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NATO Commander Says Afghan Insurgents Not Strong Enough for Resurgence

The commander of NATO forces, which are to take over most of the international military mission in Afghanistan this year, says the Taleban and al-Qaida are not capable of conducting a significant insurgency in the country, and that if they try they will be defeated. U.S. Marine General James Jones also says that when NATO expands its force in Afghanistan, it will be, to an extent, merged with the U.S.-led coalition under one American commander. General Jones held a news conference at the Pentagon on Monday.

Insurgent attacks in Afghanistan have been on the rise. But General Jones says there are still very few attacks, and he does not expect any significant increase.

"The Taleban and al-Qaida are not in a position to where they can re-start an insurgency of any size and major scope," he said.

And General Jones says even though the main mission of NATO forces in Afghanistan is to maintain stability and help rebuild the country, his troops are ready to respond to any moves by insurgents, tribal leaders, criminal gangs and anyone else.

"If there is a test, the outcome is going to be swift and decisive," he said. "And then I think that you'll see the terrorists or whoever it is that's doing it will take their business [operations] elsewhere."

The general attributed some of the recent increase in attacks to increased operations by NATO forces. NATO now has the main security mission in northern and western Afghanistan, and is expected to move into the rest of the country by the end of the year. When that happens, General Jones says a unified command will be created, bringing together the NATO mission with the U.S.-led coalition, which will continue to have the main responsibility for counter-terrorism operations.

"There will be a U.S. major general who will be in charge of security for Afghanistan, writ large[overall]," he said. "He will have two hats. In his NATO hat he will be working for the NATO commander and he will be in charge of security, writ large. In his CENTCOM (Central Command) hat, he will be directing the more offensive operations, for instance, along the border, or wherever you need to search for bin Laden and those things. So there will be a much more cohesive effort and we will essentially have one headquarters. And that's been agreed to by 26 countries."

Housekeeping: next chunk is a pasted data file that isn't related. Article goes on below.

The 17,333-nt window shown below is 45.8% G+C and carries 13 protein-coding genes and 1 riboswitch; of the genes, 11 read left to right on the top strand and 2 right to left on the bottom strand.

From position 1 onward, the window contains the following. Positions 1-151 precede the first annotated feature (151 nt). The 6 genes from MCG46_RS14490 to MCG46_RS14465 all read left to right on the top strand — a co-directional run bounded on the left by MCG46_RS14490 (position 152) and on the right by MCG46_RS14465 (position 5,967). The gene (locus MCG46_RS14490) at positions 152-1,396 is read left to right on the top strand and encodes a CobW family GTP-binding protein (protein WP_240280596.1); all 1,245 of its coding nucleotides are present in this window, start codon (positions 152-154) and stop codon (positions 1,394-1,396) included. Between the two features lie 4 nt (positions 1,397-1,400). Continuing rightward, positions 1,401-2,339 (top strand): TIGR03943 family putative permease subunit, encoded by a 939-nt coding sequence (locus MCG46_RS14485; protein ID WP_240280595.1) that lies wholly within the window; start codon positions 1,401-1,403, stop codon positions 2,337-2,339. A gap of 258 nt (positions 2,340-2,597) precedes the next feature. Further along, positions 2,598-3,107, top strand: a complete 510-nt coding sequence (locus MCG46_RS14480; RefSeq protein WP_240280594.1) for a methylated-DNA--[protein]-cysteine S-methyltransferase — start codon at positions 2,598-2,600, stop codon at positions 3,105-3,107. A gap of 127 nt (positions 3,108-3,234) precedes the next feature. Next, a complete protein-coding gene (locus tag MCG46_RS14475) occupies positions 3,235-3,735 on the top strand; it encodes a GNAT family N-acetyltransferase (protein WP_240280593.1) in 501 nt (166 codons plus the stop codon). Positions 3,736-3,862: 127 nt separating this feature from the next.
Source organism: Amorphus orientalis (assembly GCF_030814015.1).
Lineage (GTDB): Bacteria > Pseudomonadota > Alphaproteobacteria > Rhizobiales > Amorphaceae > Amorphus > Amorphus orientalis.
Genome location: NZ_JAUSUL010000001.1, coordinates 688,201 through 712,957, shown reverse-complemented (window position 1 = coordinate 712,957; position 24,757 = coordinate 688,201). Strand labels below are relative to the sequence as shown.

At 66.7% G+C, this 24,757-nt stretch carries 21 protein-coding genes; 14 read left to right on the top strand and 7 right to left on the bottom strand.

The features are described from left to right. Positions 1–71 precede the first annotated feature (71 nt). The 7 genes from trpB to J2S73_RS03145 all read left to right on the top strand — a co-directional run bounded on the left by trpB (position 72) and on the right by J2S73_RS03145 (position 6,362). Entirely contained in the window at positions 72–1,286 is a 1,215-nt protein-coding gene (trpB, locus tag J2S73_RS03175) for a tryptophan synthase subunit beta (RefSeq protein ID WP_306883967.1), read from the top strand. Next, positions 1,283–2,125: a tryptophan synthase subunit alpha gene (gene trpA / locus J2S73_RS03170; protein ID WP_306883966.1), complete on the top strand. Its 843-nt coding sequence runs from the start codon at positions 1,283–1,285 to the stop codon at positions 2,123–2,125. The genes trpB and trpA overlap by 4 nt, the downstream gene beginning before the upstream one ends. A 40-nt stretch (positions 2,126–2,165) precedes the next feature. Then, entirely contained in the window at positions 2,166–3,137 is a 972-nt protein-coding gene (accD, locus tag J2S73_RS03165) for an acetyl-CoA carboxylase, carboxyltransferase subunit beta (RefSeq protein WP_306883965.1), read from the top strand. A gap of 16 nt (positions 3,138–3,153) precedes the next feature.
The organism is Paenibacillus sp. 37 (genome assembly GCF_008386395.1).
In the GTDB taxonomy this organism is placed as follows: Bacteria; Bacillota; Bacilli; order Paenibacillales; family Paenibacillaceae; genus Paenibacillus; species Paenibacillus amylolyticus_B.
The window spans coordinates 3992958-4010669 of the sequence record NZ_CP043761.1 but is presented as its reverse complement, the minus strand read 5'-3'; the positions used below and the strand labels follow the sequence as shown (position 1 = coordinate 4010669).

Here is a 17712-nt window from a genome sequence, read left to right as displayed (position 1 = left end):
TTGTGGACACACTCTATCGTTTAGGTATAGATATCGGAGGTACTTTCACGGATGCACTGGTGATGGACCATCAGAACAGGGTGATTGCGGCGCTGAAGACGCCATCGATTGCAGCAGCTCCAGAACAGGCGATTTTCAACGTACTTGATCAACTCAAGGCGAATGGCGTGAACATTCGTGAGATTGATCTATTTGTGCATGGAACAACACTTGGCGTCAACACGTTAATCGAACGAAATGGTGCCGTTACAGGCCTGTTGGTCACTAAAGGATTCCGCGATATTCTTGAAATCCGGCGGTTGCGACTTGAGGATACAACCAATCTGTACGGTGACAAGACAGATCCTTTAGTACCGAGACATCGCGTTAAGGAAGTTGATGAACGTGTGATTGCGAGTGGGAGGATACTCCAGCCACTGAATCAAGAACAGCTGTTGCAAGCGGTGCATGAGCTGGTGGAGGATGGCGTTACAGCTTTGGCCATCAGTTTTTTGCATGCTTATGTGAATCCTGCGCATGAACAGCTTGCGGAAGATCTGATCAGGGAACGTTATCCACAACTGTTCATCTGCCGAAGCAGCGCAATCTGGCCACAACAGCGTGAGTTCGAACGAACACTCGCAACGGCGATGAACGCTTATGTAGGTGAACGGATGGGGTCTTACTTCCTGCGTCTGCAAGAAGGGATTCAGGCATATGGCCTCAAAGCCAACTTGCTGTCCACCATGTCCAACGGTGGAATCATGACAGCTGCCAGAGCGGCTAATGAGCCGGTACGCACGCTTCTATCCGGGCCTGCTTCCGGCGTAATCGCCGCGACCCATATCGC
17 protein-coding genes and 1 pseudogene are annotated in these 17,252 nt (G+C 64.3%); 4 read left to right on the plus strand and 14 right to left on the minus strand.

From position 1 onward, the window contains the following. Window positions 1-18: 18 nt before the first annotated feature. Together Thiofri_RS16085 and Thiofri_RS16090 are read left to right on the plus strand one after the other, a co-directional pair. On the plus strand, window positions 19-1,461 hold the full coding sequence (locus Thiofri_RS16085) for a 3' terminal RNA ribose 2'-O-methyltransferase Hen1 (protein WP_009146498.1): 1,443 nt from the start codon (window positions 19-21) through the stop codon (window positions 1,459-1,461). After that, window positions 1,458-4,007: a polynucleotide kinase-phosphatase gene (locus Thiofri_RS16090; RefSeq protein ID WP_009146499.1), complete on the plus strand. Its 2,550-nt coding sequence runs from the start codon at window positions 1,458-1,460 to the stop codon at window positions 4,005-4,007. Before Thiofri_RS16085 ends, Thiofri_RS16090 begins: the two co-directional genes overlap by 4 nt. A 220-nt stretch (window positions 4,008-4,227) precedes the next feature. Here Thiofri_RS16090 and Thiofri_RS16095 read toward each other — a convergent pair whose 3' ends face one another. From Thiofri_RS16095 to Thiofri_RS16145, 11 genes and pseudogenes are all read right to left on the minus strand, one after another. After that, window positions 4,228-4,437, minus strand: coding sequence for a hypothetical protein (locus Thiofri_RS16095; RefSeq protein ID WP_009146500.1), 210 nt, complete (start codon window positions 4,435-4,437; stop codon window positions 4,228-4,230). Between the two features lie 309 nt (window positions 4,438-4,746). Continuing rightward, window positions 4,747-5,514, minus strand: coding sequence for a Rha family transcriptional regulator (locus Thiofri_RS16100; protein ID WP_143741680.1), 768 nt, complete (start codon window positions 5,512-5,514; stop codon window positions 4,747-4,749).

General Jones says the new Afghan army is also playing a growing role in both stability and counter-terrorism operations. But he says other aspects of Afghan development are lagging behind, including the government's ability to deliver services to the people nationwide. He says helping achieve that is part of NATO's mission, and he believes alliance members realize it will not be just a one- or two-year effort.

"I would say that NATO is going in there with the idea that it's going to be there to do what it takes, that it feels that Afghanistan is well worth the effort," Jones said. "The expectations of the people of Afghanistan are quite high. And from my standpoint, it's a question of building the governance of Afghanistan so that it can meet the people's expectations."

General Jones says NATO has the capability and resources to handle any mission it takes on, even though member nations have been slow to commit resources in some situations. And he notes that all 26 NATO members have committed to the Afghanistan mission, and that 10 other countries want to participate, too.